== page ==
Term - definition
.htaccess - Apache directory-level configuration file that can be utilized for password protection and redirecting files.
Be careful and copy your current .htaccess file prior to editing it, and do not take any risks by editing it on a site that would negatively impact you too much if it were to go down.
301 - Moved Permanently - The file now has a new location; a permanent server redirect. This is the main form of readdressing for the majority of websites or pages. If you are thinking of transferring a site to a different spot, consider simply relocating just a file or folder initially, and see how that ranks. It could take a few days or even several weeks for the 301 redirect to be picked up depending on site authority and crawl frequency.
404 - Not Found - The URL could not be located on the server. Sometimes even when documents exist, content management systems or software that allows for the organization of data will send 404 status codes. You should make sure that existing files give a 200 status code and a 404 status code should be given for files which do not exist. Ask your host if you are able to set up a custom 404 error page as this will simplify viewing your popular or pertinent navigational selections for visitors. A robots.txt file will be requested by search engines to determine the parts of your site they are able to crawl. A favicon.ico file will be requested by a large portion of browsers when loading your site. The creation of these files will ensure log files are clean, allowing you to focus on other site errors.
Above the Fold – This term typically describes the upper half of a newspaper but in terms of web marketing it refers to the portion of content which one can see before scrolling. Some describe ‘above the fold’ as an ad spot appearing on the upper part of the screen, but because of banner blindness, common ad locations do not achieve as good results as ads that are incorporated properly into content. If ads have the same look as content they tend to do better in terms of performance. A top heavy process was launched by Google to reprimand sites with too much ‘above the fold’ placement of advertisements.
Absolute Link – This is a link that reveals the linked page's whole URL. Often times, links merely reveal relative link paths rather than the whole reference URL within the a href tag. It is normally favored to use absolute links in lieu of relative links because of hijacking concerns.
Absolute link sample:
<a href="http://seobook.com/folder/filename.html">Cool Stuff</a>
Relative link sample:
<a href="../folder/filename.html">Cool Stuff</a>
Ad Retargeting (see retargeting)
AdSense - AdSense - Google's relative advertising system. Publishers can publish applicable advertisements with or near content and then share with Google the profit that results from their ad clicks.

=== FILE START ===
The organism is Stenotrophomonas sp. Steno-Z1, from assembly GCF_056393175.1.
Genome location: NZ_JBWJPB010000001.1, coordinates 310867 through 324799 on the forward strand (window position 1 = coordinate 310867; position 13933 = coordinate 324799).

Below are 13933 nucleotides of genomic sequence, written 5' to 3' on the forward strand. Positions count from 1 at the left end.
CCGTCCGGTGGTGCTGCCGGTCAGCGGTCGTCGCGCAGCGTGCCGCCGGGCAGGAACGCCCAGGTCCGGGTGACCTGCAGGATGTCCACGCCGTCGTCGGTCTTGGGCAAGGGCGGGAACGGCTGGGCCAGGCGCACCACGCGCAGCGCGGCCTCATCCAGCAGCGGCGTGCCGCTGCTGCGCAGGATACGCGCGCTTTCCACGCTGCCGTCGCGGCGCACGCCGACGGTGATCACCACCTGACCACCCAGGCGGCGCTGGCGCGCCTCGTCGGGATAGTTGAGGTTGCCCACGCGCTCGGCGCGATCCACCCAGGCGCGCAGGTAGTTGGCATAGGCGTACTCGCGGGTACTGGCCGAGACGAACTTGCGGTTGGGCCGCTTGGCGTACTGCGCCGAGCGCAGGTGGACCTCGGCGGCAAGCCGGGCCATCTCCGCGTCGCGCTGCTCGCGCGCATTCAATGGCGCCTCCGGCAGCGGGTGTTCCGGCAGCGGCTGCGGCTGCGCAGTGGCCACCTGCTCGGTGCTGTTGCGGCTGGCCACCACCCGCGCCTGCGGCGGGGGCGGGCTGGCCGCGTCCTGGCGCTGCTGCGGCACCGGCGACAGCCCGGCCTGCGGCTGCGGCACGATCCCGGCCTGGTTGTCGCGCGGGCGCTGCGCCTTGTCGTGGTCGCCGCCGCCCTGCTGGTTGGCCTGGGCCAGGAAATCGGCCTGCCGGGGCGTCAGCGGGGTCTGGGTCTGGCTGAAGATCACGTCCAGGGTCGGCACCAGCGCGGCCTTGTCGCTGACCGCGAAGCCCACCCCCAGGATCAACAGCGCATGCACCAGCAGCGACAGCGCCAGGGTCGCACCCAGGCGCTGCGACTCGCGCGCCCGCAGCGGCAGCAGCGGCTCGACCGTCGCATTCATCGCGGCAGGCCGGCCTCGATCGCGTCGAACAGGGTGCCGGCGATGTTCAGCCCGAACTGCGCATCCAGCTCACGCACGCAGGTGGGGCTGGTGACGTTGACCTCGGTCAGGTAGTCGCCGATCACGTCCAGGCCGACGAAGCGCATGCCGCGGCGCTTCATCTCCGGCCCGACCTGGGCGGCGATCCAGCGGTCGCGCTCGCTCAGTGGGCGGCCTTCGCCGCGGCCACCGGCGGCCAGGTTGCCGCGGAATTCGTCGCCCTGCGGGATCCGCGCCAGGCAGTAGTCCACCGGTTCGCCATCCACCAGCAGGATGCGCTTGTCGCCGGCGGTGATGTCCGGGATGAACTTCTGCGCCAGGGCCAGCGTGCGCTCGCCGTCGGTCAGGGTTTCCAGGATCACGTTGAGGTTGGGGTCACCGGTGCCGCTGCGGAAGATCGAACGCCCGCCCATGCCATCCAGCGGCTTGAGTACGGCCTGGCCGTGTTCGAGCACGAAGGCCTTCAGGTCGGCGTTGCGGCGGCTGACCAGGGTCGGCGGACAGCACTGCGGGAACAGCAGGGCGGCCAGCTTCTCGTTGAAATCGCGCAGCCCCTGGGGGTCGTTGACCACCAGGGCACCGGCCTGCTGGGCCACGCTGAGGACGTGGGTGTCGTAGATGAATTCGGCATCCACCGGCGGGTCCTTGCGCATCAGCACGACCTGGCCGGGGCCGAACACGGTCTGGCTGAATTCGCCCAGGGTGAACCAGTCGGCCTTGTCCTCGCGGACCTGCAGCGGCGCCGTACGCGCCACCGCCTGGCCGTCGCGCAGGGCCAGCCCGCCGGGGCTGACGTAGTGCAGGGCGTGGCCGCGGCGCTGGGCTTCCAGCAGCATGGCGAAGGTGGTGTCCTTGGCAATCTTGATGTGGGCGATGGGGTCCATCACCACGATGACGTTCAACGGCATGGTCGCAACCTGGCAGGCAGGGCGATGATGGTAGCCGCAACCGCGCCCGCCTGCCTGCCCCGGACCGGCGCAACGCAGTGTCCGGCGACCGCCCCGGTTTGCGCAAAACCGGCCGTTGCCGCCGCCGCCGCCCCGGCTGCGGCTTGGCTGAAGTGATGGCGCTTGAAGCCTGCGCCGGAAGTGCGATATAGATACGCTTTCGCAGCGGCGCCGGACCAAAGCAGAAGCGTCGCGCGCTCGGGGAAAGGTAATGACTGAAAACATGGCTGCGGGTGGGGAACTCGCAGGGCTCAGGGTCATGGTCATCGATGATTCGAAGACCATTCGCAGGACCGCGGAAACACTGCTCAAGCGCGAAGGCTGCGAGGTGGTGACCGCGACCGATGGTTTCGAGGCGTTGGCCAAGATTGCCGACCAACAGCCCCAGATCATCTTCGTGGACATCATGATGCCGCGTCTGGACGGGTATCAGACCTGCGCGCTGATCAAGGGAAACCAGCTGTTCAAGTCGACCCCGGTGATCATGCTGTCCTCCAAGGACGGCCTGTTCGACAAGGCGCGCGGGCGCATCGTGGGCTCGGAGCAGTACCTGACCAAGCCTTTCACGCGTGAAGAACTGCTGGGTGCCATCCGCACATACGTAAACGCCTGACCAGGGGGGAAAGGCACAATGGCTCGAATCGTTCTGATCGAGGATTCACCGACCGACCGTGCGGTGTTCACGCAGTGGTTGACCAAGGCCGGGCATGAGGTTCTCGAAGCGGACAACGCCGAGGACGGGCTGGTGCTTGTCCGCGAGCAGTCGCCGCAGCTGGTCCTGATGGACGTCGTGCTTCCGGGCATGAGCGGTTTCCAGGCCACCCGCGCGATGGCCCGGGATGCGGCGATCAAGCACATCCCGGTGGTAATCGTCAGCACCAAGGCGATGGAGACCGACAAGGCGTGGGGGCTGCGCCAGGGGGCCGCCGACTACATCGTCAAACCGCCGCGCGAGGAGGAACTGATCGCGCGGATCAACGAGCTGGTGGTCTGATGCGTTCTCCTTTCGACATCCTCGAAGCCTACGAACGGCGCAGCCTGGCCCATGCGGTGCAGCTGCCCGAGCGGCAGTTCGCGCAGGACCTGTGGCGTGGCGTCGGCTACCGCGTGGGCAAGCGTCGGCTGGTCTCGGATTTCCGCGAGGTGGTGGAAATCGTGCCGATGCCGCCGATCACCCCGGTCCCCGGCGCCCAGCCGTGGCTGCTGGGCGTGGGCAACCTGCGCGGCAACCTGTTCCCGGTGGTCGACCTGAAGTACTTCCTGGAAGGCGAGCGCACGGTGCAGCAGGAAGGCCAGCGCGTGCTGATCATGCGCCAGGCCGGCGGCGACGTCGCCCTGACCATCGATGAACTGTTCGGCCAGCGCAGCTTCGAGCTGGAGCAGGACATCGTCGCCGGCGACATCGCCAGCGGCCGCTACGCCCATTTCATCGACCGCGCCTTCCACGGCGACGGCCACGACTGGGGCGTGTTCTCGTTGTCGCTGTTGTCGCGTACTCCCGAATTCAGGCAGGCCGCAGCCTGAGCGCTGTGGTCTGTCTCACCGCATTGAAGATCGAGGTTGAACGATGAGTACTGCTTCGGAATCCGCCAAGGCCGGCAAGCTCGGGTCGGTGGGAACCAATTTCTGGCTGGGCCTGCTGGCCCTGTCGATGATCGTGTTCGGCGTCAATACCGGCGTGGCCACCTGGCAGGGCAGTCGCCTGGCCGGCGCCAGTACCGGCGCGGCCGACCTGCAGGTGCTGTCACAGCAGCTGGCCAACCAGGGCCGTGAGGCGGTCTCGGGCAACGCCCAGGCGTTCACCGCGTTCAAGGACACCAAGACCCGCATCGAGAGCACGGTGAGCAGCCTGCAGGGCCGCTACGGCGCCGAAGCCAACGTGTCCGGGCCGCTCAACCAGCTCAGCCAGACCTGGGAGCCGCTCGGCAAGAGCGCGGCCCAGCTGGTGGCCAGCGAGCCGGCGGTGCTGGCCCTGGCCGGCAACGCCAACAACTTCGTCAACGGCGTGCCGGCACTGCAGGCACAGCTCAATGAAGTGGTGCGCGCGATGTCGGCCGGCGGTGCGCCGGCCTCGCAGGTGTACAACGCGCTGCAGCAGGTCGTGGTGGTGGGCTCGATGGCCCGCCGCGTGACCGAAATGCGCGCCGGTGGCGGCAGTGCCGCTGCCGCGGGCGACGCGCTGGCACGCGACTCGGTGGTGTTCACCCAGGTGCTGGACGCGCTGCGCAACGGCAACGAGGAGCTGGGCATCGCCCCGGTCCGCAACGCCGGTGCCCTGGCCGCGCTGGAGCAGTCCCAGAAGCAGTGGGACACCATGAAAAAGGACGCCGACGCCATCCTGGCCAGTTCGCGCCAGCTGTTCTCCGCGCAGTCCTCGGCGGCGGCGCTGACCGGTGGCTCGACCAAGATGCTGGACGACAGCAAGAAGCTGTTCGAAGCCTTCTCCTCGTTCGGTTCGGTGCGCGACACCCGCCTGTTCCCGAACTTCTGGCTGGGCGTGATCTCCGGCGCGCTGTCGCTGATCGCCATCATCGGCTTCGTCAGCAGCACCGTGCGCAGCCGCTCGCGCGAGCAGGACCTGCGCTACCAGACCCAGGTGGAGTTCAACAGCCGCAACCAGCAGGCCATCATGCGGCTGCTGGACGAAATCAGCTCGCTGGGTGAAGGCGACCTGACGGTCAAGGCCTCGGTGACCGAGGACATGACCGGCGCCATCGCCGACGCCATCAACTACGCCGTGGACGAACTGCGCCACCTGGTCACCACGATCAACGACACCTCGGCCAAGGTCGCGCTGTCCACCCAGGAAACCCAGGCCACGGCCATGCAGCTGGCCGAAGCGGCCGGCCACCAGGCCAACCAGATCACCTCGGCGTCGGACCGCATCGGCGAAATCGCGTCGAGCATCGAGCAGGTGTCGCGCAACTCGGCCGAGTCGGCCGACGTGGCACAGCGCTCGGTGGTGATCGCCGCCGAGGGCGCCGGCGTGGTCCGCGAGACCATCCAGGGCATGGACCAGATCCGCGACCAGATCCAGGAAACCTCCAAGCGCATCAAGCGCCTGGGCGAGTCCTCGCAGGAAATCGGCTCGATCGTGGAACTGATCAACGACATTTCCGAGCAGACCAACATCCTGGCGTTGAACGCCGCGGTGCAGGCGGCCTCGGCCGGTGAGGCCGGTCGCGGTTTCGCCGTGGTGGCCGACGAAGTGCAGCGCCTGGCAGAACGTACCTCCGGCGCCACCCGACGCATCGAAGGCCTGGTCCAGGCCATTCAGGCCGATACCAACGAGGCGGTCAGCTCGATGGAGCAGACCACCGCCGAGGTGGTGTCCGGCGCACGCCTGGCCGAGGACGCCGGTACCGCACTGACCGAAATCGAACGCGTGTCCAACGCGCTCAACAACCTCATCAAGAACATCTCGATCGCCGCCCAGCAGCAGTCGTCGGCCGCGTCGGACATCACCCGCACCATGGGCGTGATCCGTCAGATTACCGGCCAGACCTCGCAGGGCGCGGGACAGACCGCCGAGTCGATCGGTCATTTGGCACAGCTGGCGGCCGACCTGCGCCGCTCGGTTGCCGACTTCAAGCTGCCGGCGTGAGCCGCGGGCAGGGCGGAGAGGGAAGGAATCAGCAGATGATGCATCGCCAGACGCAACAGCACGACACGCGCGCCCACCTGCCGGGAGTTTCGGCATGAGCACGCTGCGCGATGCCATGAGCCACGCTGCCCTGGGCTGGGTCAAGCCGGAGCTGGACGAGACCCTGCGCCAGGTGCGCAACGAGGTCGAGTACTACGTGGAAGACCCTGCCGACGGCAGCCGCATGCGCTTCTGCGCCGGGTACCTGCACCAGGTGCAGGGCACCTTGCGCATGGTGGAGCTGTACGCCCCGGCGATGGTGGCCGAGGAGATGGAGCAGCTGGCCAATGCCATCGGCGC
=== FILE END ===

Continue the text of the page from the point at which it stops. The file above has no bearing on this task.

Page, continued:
AdSense presents an accessible automatic ad revenue system. This helps publishers to formulate a starting point for the worth of their ad inventory. Often times, AdSense is underpriced, but it is expected in regards to systemizing ad sales.
The format for AdSense ad includes:
- cost per click - meaning promoters will only pay if someone clicks on their ad
- CPM - advertisers pay per ad impression. Sites can be targeted via specific category, keyword or relevant demographic information.
The formats include:
-videos and text
Click through rate (CTR) can be impacted by:
-a site’s function
-commercial orientation of a site
-the relevancy of advertisers in their vertical
Also worth mentioning is the importance in avoiding being overly aggressive when it comes to site monetization as this can prevent the site from becoming very profitable.
Effective monetization models depend on vertical:
-selling your own services
-direct ad sales
Adwords - Google Pay Per Click advertisement platform, frequently used for basic website advertisement.
AdWords – This is Google's advertisement system. Many of Google's ads are keyword targeted. They are often sold on a cost per click basis which influences ad click-through rate in addition to max bid. Google might expand their ad network to include video ads, radio ads, traditional print ads, demographic targeting, and affiliate ads.
AdWords is a multifaceted marketplace.
Adwords site - (MFA) Made For Google Adsense Advertisements - websites created as a place for GA advertisements. This tends to be ineffective. An example of Made For Advertisement would be television programming.
Affiliate Marketing - Merchants increase their market reach and mindshare through affiliate marketing programs by paying by means of cost per action (CPA). Payment is only received if an action is completed by visitors.
Most affiliates don’t tend to profit much for a few reasons, including: they are not dynamic marketers; they are not motivated enough; and they try instant gratification/wealth programs that don’t work. Few affiliates make thousands or millions of dollars a year thanks to a deep concentration on automation and the ability to tap large traffic streams. Characteristically, niche affiliate sites do better than broad ones (per unit effort) because they have a higher conversion rate.
It’s more difficult to sell a conversion than to sell a click. Search engines take advantage of:
-algorithms that pick up duplicate content
-application of paid ads’ landing page quality scores
Alexa – A search service which is owned by Amazon.com and can be used to determine website traffic.
Alexa is free, and inclined towards sites that have a heavier focus on marketing and webmaster communities.
Algorithm (algo) – This is employed by search engines to decide which pages are the most applicable to a specific search term.